Threading the past to the present with color + texture
I use yarn as a tool to explore and commemorate the suffragist and abolitionist legacies in Rochester, New York, where Susan B. Anthony and Frederick Douglass did their work - and where they are laid to rest at Mount Hope Cemetery. What happens when yarn becomes a tool to tell stories and amplify discussions around gender and race in contemporary America? That question and its answers explains why I "do yarn," a phrase concocted by my pre-school-aged daughter. You can follow my fiber adventures on Twitter (@CrochetActivism).
Yarn 'balming' - not 'bombing'
As Rochester celebrated the centennial of women's right to vote in New York State, we got to work on a yarn installation in July 2017 honoring the work of Susan B. Anthony and Frederick Douglass, who are represented as larger-than-life figures in the "Let's Have Tea" sculpture around the corner from her historic home, now a museum, in the 19th Ward. Yarn becomes a lively apparatus to highlight their relationship through symbolic and fibrous representations of their history. For instance, the bicycle - pictured above - is in reference to Susan B. Anthony's belief that bikes have "done more to emancipate women than anything else in the world." Also featured are a crochet "emoji" of the woman herself, alongside her peer Hester Jeffrey, a suffragist and community organizer who gave the eulogy at Anthony's 1906 funeral. The phrase "yarn 'balming'" is credited to Dr. Sarah Kuhn who attended a conference presentation where I was talking on this very topic.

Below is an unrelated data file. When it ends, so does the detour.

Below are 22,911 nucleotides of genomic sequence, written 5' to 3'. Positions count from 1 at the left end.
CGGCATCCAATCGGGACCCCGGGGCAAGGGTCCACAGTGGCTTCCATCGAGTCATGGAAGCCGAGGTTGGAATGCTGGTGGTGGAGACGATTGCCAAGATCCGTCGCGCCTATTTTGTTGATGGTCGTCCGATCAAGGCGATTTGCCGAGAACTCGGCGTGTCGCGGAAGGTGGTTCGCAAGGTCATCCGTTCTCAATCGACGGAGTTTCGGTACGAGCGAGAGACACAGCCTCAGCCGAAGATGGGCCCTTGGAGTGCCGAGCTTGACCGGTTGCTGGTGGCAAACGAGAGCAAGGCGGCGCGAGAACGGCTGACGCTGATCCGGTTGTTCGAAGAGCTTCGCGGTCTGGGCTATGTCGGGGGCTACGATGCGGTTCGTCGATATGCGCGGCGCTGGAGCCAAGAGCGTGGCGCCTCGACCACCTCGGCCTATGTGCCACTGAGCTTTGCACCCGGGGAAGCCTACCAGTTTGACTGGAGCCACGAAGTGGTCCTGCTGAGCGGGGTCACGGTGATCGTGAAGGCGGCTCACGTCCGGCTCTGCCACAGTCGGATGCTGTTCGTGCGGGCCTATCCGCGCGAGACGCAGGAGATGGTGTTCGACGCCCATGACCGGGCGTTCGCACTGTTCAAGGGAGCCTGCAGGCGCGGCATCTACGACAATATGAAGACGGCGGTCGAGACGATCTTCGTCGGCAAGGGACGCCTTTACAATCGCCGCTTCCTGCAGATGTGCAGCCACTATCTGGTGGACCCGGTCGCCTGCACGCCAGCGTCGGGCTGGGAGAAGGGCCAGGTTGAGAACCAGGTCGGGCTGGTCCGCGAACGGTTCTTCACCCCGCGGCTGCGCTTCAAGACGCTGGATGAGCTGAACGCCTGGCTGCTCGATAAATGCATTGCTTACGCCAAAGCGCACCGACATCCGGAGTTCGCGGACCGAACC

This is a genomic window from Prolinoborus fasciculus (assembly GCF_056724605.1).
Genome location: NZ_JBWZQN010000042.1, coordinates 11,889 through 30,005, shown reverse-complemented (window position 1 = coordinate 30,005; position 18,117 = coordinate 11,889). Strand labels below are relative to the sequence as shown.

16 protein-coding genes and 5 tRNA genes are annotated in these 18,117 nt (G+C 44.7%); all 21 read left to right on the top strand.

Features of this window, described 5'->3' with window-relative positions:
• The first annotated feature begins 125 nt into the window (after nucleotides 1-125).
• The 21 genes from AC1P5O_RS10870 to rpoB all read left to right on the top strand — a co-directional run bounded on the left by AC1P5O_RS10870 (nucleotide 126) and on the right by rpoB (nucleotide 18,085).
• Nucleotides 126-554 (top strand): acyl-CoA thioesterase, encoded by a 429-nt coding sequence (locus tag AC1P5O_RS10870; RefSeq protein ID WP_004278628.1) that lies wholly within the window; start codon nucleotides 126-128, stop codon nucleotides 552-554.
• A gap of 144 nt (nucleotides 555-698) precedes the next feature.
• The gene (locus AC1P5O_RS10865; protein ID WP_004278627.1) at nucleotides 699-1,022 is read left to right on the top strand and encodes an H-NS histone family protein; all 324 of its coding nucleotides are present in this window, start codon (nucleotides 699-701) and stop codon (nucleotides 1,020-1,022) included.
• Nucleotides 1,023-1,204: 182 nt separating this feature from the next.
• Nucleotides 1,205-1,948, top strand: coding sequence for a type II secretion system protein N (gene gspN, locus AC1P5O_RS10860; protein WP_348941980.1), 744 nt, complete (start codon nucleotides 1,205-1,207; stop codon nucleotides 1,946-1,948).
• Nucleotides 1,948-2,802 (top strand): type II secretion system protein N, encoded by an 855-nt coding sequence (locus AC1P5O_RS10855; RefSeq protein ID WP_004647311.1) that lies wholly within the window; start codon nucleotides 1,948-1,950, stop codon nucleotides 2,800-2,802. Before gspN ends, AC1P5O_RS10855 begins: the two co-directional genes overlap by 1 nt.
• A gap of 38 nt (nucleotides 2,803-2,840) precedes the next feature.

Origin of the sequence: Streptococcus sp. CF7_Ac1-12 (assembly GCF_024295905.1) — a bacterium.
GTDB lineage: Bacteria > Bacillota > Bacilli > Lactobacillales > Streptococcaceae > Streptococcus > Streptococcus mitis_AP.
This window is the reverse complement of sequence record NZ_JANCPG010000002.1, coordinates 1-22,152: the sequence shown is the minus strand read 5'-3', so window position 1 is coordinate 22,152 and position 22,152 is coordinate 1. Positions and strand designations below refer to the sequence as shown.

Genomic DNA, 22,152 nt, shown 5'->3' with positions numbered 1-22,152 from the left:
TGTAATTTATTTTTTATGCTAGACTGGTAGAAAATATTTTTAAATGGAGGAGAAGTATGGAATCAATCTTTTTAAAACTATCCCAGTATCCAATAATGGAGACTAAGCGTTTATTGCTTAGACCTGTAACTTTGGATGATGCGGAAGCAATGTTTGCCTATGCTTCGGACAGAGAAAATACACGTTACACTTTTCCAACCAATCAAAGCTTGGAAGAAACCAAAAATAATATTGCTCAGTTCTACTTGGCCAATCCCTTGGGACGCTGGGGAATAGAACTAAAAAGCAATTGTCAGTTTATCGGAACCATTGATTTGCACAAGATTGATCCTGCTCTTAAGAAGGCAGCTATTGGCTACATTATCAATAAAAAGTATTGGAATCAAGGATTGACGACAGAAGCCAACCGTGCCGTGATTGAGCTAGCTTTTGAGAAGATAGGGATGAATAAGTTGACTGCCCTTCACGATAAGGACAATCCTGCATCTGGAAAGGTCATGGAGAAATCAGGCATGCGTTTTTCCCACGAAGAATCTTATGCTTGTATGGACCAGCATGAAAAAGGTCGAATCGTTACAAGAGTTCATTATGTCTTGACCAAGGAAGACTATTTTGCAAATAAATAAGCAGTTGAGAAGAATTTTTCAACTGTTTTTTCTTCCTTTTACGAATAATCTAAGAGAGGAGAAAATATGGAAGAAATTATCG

Frederick Douglass's cape features the embroidery - by Boston-based costume designer Richelle Devereaux-Murray - of his famous line, "It is easier to build strong children than to repair broken men."
A crochet "newspaper" showcases the slogan of Susan B. Anthony and Elizabeth Cady Stanton's newspaper, The Revolution: "Men their rights and nothing more; women their rights and nothing less."